Do you ever think about the concept of Karma and whether there really is such a thing? The Hindu and Buddhism religions do, and they define it like a bank account of positive credits for the good things a person does, and negative debits associated with a person’s less than desirable actions. According to this concept, a human’s future fate will be based on the balance of their Karma bank when they reach the end of their current lifetime. I think there is some merit to this concept from a fundamental perspective of trying to do the right thing, and not causing harm to others, but who is really keeping track of these actions?
In the business world, a company may be judged and perceived as being society friendly or a company which has a positive Karma bank balance if they are overtly giving back to the community. They are earning their Karma credit by making monetary donations or allowing their employees to volunteer their time on company hours to give back to society. Both the company and the employees who are involved with positive community interactions benefit tremendously, and the higher the level the engagement, the greater the positive feeling the employees have about their company as being a great company to work for. Yes, it can be expensive for a company to allow their employees to volunteer their time while they are “on-the-clock”, and not all companies can do this during the typical business day, but they do not have to, as there are other ways to give back to a community. A few examples would be to organize a drive to collect either common food items needed at a food bank, or clothing and toiletry donations for a community homeless shelter for families. Collecting pet supplies for your local animal shelter is also a good option to consider.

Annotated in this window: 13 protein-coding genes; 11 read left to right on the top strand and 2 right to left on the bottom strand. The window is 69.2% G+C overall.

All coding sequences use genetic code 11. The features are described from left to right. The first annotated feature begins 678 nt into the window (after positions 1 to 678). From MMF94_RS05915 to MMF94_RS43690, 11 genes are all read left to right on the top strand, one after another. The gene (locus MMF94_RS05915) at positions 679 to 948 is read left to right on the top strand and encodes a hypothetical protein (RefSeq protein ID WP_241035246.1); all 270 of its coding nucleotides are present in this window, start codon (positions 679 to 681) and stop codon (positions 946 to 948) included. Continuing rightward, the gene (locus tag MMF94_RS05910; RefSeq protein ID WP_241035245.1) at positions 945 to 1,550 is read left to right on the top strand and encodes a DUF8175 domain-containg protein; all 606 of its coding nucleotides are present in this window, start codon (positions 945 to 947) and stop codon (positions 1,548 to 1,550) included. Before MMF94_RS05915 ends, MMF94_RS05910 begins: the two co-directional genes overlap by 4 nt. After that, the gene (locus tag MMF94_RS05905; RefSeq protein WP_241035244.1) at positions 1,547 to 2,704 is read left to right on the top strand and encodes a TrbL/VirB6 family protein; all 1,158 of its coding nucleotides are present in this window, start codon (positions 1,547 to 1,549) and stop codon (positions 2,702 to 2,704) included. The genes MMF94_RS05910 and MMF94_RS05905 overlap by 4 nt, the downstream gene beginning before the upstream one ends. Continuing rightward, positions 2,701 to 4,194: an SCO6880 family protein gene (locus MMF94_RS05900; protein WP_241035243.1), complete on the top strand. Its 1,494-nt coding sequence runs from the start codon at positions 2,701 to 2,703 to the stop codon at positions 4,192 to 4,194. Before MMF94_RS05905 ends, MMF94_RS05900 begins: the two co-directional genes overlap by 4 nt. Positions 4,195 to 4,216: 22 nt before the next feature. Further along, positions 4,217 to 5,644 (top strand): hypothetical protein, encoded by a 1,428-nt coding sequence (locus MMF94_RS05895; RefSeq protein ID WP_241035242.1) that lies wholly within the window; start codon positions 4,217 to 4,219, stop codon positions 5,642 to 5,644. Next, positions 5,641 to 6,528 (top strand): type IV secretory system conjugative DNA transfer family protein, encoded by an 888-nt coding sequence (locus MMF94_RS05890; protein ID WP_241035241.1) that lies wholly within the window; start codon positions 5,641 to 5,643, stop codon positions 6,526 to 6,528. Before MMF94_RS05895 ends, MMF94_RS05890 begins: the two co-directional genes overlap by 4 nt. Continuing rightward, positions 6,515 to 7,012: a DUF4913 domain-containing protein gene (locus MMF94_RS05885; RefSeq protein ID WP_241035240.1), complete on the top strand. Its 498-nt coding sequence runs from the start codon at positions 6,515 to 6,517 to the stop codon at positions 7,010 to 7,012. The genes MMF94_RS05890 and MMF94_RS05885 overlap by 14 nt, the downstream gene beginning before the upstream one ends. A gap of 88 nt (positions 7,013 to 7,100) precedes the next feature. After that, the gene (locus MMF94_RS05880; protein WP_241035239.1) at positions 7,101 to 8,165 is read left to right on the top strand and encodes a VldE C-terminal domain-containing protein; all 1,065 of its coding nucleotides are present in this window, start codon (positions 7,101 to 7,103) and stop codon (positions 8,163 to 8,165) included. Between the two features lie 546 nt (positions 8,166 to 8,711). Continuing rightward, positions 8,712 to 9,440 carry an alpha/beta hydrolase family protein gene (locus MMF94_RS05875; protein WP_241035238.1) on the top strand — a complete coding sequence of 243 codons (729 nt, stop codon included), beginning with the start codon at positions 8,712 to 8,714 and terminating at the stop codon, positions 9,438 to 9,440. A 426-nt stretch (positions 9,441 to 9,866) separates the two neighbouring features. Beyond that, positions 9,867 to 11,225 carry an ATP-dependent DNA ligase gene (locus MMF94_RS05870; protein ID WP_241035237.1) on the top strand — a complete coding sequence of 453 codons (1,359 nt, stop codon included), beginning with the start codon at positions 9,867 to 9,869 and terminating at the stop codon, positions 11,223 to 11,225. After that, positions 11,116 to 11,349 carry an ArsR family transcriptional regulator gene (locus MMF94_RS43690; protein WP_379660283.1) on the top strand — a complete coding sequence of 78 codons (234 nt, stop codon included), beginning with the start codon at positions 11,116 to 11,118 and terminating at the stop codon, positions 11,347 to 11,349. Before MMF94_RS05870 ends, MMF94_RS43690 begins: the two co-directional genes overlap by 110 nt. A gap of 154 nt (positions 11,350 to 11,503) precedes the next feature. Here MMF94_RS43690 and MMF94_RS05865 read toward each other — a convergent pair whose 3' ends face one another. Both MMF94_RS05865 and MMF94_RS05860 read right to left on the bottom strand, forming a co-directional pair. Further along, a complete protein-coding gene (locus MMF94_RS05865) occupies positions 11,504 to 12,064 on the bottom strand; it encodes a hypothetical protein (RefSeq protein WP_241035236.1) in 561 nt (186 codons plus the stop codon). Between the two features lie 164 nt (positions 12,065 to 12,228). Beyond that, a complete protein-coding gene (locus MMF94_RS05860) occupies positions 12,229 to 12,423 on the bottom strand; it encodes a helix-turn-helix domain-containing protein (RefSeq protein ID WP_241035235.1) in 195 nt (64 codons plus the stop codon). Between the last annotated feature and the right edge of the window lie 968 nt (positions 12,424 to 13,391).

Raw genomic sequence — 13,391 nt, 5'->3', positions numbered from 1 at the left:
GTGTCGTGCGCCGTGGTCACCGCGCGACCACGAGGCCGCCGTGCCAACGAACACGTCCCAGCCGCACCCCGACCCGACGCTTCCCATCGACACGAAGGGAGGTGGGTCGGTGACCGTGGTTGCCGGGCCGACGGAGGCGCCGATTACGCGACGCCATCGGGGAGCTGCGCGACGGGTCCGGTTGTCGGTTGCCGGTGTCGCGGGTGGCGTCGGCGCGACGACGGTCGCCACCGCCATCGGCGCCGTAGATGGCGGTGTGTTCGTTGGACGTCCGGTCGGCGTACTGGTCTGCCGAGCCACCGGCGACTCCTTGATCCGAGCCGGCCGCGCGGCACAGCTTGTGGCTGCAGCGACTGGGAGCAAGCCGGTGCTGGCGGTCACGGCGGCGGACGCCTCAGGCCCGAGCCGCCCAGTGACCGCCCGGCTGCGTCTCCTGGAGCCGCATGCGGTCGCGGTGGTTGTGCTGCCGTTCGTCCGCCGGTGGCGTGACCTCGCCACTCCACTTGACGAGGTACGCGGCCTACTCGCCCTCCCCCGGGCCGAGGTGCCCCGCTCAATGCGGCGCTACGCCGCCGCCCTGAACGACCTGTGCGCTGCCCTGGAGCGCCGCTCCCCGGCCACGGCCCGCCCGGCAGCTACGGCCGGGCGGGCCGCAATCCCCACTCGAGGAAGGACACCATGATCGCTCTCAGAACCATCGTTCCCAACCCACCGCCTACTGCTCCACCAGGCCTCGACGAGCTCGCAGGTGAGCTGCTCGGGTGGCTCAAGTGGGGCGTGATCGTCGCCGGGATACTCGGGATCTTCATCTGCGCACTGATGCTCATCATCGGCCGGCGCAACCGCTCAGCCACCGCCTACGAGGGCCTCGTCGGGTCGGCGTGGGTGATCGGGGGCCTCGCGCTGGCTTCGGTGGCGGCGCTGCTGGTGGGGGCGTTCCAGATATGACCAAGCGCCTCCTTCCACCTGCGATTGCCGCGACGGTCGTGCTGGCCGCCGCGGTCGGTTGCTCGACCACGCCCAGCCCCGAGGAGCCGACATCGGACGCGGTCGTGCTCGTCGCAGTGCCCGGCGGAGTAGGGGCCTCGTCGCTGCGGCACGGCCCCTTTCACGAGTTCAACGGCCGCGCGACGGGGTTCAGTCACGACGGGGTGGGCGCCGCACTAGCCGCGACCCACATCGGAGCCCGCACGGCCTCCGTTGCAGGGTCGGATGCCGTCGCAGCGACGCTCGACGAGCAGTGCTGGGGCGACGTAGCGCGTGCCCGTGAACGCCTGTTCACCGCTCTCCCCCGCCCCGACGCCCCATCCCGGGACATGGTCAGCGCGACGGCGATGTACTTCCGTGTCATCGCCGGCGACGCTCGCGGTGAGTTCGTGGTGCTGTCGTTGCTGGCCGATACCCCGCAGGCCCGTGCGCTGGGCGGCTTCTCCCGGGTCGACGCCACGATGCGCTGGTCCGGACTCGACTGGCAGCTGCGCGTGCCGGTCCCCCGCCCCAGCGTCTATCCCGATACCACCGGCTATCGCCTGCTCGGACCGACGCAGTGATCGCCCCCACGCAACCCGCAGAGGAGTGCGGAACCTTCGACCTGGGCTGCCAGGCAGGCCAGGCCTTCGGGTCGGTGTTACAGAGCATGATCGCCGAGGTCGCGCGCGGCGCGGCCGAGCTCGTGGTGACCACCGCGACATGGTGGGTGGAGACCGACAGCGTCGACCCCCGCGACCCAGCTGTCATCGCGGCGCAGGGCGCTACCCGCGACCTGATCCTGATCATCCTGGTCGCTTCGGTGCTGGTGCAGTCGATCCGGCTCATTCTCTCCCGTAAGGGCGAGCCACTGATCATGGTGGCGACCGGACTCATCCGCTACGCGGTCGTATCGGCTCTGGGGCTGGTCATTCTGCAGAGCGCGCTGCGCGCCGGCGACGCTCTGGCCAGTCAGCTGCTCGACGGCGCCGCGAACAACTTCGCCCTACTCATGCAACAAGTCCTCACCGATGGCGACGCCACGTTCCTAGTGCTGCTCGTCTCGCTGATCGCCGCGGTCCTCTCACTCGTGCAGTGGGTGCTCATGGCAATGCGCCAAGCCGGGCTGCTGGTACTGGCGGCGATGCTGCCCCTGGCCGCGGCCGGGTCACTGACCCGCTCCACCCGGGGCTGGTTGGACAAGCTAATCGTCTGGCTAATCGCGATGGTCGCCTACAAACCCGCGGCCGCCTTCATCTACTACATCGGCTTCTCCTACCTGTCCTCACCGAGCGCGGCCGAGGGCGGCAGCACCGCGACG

Going back to the concept of who is keeping track of the Karma points being earned, brings me to the point of how it really does not matter whether anyone is keeping track. You know yourself if there are days or weeks when you personally, or others around you are earning or having Karma “points” taken out of their Karma bank. On days when you are making more Karma deposits than withdrawals, I bet you feel much better and more fulfilled personally. Doing nice things for other people, especially when they least expect it is what I wish more people would consider doing. Call this “random acts of kindness”, but wouldn’t it be wonderful if every day each human committed to doing something kind or nice for another person or multiple people?
Yesterday I had an opportunity to do something unexpected for a group of strangers walking through a park. While I was flying a kite, I overheard them saying they wish they could be flying a kite like I was. Being the extrovert I am, I asked them if they would like to really fly a kite, and that I could make this possible due to the fact I had an extra kite in my car. In full disclosure each kite only cost one dollar, but does it really matter how much it cost? The point is these three people were amazed by the fact I gave them a kite they could queue up in five minutes and be flying a kite at the park like I was. The expression on their faces of amazement that I had and was going to give them a kite was such an amazing feeling for me, and I couldn’t stop smiling when I saw how happy they were flying their kite – and much better than I was. Seeing their kite flying better and higher than mine made me really happy, but I think they might have actually been happier, as it was a complete surprise to them they would be doing this on a Sunday afternoon.
The element of surprise and delight are two fairly easy things to bestow upon other people. My hope for the future is that more people do their part in trying to add Karma points to their life each day by doing nice things for other people. To add to this concept, I would especially like to see more Karma related examples in professional environments where this concept is often an underserved or underutilized one. So, what can you do for someone today or tomorrow which will cause them to smile from an act of kindness and add some Karma points to your bank?
Kathleen E. Murphy is the Founder, Chief Strategist and CMO of Market Me Too. Market Me Too has expertise in bridging marketing and sales teams and providing organizations techniques to accelerate their market growth, regardless of the industry they are in, or the business stage they are presently at. Contact Kathleen at firstname.lastname@example.org.